Before I begin detailing the sound, I have to note that there is little to no difference between using the headset wired or via Bluetooth. The Bluetooth connection was also robust, and I never had any problems with pairing or sudden dropouts.
Now, for the headphones themselves, I am a bit conflicted. Samsung had designed a powerful, slightly aggressive, "fun" sound-signature that you either enjoy or find absolutely frustrating. I am in the first camp, I have no problem with a powerful bass, and a sharp treble, as long as the mid-range is present, and there's a great deal of quality to be had.
The large-ear cups provide above decent noise isolation, without the added noise cancellation, which I am not thoroughly pleased with. Level Over also comes with a pleasing soundstage, a powerful bass, with a proper punch behind it, a sharp, sparkly treble, and a slightly under-represented mid-range. 'Tis true, a neutral response is rarely employed in consumer grade products, and I am one of those people who believes fidelity doesn't necessarily mean musicality. Yet, I have to concede a proper midrange makes the overall listening experience better.
I had 3 very different cans to compare the Level Over with. The first is a Sensei Momentum Over-ear, which I consider the standard of travel-friendly headphones, second is the Philips Fidelio L2, and lastly, Beats by Dre Studio Wireless, which I had to borrow, since they weren't part of my collection.
Samsung Level Over has an impressive bass. It's potent, it carries a nice range, and it has a powerful punch without feeling booming or muddled. It's probably the best bass I heard on a wireless pair of cans.
It most assuredly crushes Beats by Dre with its muddled, overbearing bass, and while it doesn't retain the same clarity and speed of both Fidelio L2 and Sennheiser Momentum, it's not that far behind either.
Mids are pleasant, though slightly under-represented. However, the clarity is somewhat impressive, with warm vocals and nice instrumental separation. There is a lack of emphasis however, and I often found myself amping the volume to hear the vocals better.
Now, there's no reason to compare Level Over with Beats Studio, because the tangled and muddled mid-range in that overpowering bass, loses a lot of detail along the way. As for Sennheiser Momentum and Fidelio L2, well, they're at least one step above in terms of detail, musicality, and emphasis.
The high ends is a bit off, in the sense that I would say it's a bit brash (it can also cause fatigue after several hours of listening), but it carries a great deal of detail, with a splashiness that cannot be matched by Beats Studio, or other wireless cans, like the on-ear Jabra Revo.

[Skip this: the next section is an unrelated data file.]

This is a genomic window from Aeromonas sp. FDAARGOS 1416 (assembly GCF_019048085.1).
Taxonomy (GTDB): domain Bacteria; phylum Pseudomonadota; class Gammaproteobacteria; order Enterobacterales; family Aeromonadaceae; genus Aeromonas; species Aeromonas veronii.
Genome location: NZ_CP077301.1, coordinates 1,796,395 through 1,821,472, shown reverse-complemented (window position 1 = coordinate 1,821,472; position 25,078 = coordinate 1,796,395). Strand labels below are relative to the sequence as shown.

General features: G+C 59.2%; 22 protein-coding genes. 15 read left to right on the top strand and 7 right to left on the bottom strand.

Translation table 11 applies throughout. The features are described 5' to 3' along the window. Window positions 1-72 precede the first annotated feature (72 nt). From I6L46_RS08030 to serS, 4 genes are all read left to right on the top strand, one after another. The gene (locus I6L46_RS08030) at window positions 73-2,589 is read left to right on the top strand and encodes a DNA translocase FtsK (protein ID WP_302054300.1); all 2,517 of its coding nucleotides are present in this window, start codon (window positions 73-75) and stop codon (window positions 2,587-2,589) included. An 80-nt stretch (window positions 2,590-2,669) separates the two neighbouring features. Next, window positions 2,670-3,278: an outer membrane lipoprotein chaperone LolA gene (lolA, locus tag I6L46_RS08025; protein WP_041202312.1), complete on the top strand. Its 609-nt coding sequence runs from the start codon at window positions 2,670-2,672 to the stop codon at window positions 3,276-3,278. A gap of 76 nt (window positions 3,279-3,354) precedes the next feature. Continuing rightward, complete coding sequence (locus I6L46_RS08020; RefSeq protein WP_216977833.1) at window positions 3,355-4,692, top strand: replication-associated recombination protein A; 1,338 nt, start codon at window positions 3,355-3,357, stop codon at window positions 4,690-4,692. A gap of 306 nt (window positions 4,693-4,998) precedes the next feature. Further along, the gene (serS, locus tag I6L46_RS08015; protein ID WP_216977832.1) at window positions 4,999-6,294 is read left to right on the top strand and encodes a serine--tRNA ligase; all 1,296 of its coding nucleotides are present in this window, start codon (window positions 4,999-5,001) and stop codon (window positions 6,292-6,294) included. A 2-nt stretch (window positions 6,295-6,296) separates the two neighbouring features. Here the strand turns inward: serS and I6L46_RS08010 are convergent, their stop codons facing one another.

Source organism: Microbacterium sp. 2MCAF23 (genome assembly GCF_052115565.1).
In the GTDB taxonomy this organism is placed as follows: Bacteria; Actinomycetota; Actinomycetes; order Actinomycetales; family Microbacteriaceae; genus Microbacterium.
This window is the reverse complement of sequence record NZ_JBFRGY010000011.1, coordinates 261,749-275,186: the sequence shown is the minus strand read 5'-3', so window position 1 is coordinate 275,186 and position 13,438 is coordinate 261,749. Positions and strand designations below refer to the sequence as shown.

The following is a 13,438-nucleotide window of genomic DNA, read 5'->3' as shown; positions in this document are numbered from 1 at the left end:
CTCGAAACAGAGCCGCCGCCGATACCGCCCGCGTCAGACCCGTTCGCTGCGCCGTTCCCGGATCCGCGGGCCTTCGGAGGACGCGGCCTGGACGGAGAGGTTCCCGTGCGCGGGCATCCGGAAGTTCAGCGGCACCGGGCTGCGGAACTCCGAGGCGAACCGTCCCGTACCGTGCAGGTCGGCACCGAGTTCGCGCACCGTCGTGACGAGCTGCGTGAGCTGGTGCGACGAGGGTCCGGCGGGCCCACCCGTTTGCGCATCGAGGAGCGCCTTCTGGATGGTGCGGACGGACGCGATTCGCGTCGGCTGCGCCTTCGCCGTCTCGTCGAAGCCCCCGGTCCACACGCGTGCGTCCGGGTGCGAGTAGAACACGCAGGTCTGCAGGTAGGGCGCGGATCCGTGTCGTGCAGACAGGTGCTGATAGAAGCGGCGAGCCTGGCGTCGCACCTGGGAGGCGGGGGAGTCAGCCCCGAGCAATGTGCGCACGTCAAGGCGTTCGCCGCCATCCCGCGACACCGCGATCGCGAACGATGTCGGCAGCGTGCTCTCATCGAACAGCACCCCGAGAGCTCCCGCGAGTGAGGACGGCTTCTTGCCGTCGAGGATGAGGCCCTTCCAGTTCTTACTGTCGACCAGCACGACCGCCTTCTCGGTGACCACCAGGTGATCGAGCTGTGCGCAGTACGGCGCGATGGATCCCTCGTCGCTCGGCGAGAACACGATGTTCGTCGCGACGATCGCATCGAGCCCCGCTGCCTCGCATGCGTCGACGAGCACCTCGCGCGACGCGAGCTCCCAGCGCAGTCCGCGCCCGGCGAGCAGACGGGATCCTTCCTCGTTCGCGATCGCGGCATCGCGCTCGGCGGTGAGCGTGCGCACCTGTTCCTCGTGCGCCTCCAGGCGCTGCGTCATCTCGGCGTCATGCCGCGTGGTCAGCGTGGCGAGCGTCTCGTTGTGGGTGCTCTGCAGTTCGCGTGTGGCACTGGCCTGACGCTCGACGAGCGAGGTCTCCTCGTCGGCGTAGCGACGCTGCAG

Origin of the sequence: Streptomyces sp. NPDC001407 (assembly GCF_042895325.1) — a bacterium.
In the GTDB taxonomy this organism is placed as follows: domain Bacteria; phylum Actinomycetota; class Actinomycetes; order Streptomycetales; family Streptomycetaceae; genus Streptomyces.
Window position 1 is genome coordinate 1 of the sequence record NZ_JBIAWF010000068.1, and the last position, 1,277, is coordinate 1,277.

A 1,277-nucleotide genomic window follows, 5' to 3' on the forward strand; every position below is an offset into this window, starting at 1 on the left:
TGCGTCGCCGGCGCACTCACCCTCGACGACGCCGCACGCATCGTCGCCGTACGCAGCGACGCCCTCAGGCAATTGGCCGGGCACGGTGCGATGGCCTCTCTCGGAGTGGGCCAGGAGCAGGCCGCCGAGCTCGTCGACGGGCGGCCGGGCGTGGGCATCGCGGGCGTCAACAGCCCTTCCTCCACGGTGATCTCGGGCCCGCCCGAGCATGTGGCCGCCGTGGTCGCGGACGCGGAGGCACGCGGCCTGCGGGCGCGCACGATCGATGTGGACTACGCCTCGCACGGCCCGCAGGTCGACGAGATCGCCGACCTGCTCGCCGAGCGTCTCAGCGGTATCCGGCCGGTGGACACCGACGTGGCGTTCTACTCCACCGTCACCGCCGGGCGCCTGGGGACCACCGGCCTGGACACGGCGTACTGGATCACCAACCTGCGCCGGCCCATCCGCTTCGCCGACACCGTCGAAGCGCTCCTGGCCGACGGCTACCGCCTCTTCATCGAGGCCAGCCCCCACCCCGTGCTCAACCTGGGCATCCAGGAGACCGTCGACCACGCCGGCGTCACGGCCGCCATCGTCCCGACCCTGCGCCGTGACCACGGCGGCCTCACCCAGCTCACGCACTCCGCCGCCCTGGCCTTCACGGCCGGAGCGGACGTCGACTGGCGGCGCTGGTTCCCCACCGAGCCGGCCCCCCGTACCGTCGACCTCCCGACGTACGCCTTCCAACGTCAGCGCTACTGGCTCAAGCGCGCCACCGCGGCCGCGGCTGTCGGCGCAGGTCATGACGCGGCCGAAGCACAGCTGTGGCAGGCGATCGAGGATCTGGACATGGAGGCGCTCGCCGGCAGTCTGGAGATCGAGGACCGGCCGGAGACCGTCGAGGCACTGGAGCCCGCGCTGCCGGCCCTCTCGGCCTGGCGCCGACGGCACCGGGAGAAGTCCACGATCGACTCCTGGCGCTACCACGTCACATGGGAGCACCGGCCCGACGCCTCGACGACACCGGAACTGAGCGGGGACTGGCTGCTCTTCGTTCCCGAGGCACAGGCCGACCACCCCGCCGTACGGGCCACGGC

The Closed back design has a nice spacious sound-stage. While it doesn't have the same depth & width as Fidelio L2 (which is something to be expected considering the closed-back design), it has decent separation, and stereo-imaging.
Connection & Battery Life
As I previously mentioned, I had no problems with wireless connectivity. I had no random dropouts, no interference, even in a wireless laden environment, and no pairing issues. I used a Samsung Galaxy S1 and a Huawei Ascend P2 mobile device, and I had no problem with either device. As for battery life, the headphones lasted about about 15 hours spanning 2 days of wireless use: 7 hours in one day, and 8 in the second. That is quite impressive.
The headphones features a microphone in the right-cup, and an in-line one. Unfortunately, there is no way to mute the mic, and that might be a problem. Other than that, I can't say I had any problems with it.
Touch-Pads & Features
As this is a premium device, it comes with touch-pads, NFC and active noise-cancellation. The touch-panel, available on the right ear-cup, is probably the most responsive one I tried until now, considerably better than that on Jabra Revo, and even accurate than Parrot's Zik.
Lastly, there's noise cancellation, and this is the only thing that I genuinely didn't like. It lessens certain surrounding noises, bass and mid-range to be specific, but it doesn't accurately cancel them out. Not only that, but it also comes with a noticeable hiss, especially in calls. In music, it's not as potent, but it's still there, and it might drive you mad after several hours.